The defeat put an end to a 14-match unbeaten run in the league and with Southend thrashing Halifax 5-1 the night before they were now five points ahead of City. However, third placed Doncaster were held to a draw at home so were still eight points behind although Aldershot cut the gap to fifth by two points with a win at Rochdale.

Visitors to Sincil Bank the following Saturday were Hartlepool United who had been well in the promotion chase until a recent run of five consecutive defeats had seen them slip down to ninth place. However, a midweek win at Mansfield, with the winning goal scored by ex-Imp Alan Harding had rekindled their hopes.

City’s last five games had seen only one goal scored and as only two had been conceded it was clear where the problem lay. Gordon Hobson’s goals seemed to have dried up, having failed to find the net in any of those five games, while strike partner Tony Cunningham had only scored one goal in the last seven. Phil Neale was now fit to return for City on the right of midfield, and with Derek Bell resuming his place on the substitute’s bench it was Cunningham who was left out of the side altogether. Taking his place was another of City’s promising youngsters, like fellow-19-year-old Stuart Hibberd, Wayne Biggins, known as ‘Bert’ stepped up to make his first team debut, clearly on form after scoring a total of five goals in his last two youth and reserve games. With a total of 24 goals at those levels in the season so far, Colin Murphy commented that the teenager was strong and good in the air but while warning that although very skilful Biggins sometimes lacked application and effort went on to say he was confident the player would acquit himself well.

The attendance for the game was just short of four thousand and Colin Murphy had already expressed some disappointment that instead of getting right behind the team people were even prophesying they could still miss out on promotion because of the recent faltering form, although he did allow that perhaps expectations had been raised too high by the good first half to the season.

Among the crowd were Southend manager Dave Smith and his first team squad who, no doubt with an eye on their scheduled meeting with the Imps in a few weeks’ time took the opportunity to see them play ahead of their own match at Scunthorpe the following day. On a pitch which had been covered by tarpaulins overnight as a precaution against heavy rain the Southend contingent would probably not have been too worried over a poor first half performance from City, struggling against the effects of a gale-force wind and who were booed off the pitch at half time. After the break, finding it easier to face the elements and keeping the ball on the deck, they took the lead just before the hour mark when Wayne Biggins justified his selection by scoring on his debut when he put a loose ball into the net after Gordon Hobson hit the post. George Shipley sealed the win with his eighth goal of the season with ten minutes to go and the winning margin could have been greater but for late missed chances by Phil Turner and Hobson.


Whether their players witnessing City’s performance had any bearing on it is unclear but Southend lost their game at the Old Showground on the Sunday afternoon to reduce their lead at the top to three points with the Imps still with a game in hand. In fact, Southend only needed four more points from seven games to ensure promotion. City themselves still needed seven points from a game more. Doncaster were still in third place, eight points behind City, and ahead of Mansfield and Aldershot whose win in another Sunday game kept then ten points behind.

David Felgate was then on international duty again, travelling to Turkey for a World Cup qualifying game but was not included in the match squad.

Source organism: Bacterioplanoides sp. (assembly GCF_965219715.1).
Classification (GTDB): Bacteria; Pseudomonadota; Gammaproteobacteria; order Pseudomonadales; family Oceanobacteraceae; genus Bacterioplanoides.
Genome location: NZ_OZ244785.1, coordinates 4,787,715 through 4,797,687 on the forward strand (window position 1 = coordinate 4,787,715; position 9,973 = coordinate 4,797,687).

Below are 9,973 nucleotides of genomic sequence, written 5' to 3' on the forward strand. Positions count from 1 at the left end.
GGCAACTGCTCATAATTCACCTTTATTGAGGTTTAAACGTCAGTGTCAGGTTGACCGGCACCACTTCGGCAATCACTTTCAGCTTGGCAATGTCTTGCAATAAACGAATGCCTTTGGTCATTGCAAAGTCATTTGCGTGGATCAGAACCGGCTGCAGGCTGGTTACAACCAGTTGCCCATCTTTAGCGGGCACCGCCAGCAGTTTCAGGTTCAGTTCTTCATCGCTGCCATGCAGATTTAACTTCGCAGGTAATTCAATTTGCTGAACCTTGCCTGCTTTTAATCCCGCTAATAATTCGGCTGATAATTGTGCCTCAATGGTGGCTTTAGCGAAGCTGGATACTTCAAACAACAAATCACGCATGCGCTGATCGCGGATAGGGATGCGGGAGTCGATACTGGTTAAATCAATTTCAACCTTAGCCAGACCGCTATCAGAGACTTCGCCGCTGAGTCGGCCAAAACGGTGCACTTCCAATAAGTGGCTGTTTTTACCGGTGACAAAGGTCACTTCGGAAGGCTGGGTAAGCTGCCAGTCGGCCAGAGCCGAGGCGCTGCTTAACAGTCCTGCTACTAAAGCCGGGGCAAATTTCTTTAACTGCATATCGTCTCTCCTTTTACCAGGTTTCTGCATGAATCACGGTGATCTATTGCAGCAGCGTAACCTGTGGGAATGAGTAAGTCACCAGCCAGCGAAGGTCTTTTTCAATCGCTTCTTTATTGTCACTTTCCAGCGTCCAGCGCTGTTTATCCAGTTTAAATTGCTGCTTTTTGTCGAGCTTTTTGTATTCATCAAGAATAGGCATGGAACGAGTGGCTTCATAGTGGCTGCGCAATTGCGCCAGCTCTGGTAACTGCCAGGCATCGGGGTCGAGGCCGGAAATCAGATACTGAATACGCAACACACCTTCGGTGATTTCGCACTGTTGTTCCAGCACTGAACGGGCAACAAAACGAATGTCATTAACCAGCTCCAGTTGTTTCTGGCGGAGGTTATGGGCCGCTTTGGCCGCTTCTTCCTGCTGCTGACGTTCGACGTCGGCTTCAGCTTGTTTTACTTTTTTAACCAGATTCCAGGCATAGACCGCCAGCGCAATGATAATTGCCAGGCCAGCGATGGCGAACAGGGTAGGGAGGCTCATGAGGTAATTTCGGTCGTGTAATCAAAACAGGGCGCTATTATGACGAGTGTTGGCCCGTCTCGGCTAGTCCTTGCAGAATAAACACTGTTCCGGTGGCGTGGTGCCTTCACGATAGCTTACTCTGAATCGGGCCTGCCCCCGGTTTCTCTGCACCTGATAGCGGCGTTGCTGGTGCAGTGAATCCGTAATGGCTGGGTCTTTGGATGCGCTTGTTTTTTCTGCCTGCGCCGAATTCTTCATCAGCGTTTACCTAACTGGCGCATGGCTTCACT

The following Saturday saw a trip to Northampton with a change necessary due to Trevor Thompson serving a one-match suspension for accumulated disciplinary points. His replacement was Stuart Hibberd, making his first start for the Imps, who slotted into midfield, with Phil Neale back in his old familiar role of left back to give a first sight of what would later become a regular partnership with David Carr on the right. Returning to the bench, perhaps with a heavy pitch expected, was Tony Cunningham instead of Derek Bell. The game ended in another draw for the Imps – the sixth in the last eight games – but this could be considered satisfactory as Gordon Hobson’s equaliser was the first goal scored by City at the County Ground in seven visits dating back to 1972. The goal was Hobson’s 20th of the season and put an end to his lean spell of six games without scoring.

With Southend, as usual, having won the night before City now fell four points behind them still with a game in hand. With Doncaster also in action on the Friday their win over Scunthorpe cut City’s lead over them to seven points but Mansfield’s defeat in a ‘four-pointer’ by Peterborough extended the gap to fifth place to eleven points. In fact, Aldershot’s defeat by Torquay the following day meant Southend were now assured of promotion with six games to go, while due to other teams having to play each other City themselves now needed just three points from their remaining seven games.

Meanwhile, Tony Cunningham had the distinction of taking part in a testimonial match for Bradford City full back Ces Podd which has come to be seen as something of a ground-breaking event in that Podd, after ten years’ service with the Valley Parade club was the first-ever black player to be granted a testimonial match by the FA. Podd himself selected a side made up entirely of black players from Football League clubs called the ‘Black All-Stars’ which took on a Bradford City XI, as Cunningham found himself in the company of top flight and international players such as Justin Fashanu, George Berry, Cyrille Regis, Luther Blissett, Vince Hilaire, Brendan Batson, Garth Crooks and others.



Although City still needed three more points to be mathematically certain of promotion it was possible if other results went their way that two would be enough, and the visit of bottom club Hereford United seemed to give them every chance of obtaining them. Despite this possibility the Sincil Bank attendance was a couple of hundred down on the previous game as Colin Murphy ruefully commented “It would appear performances have not been what the supporters would have wanted, but League tables cannot lie.”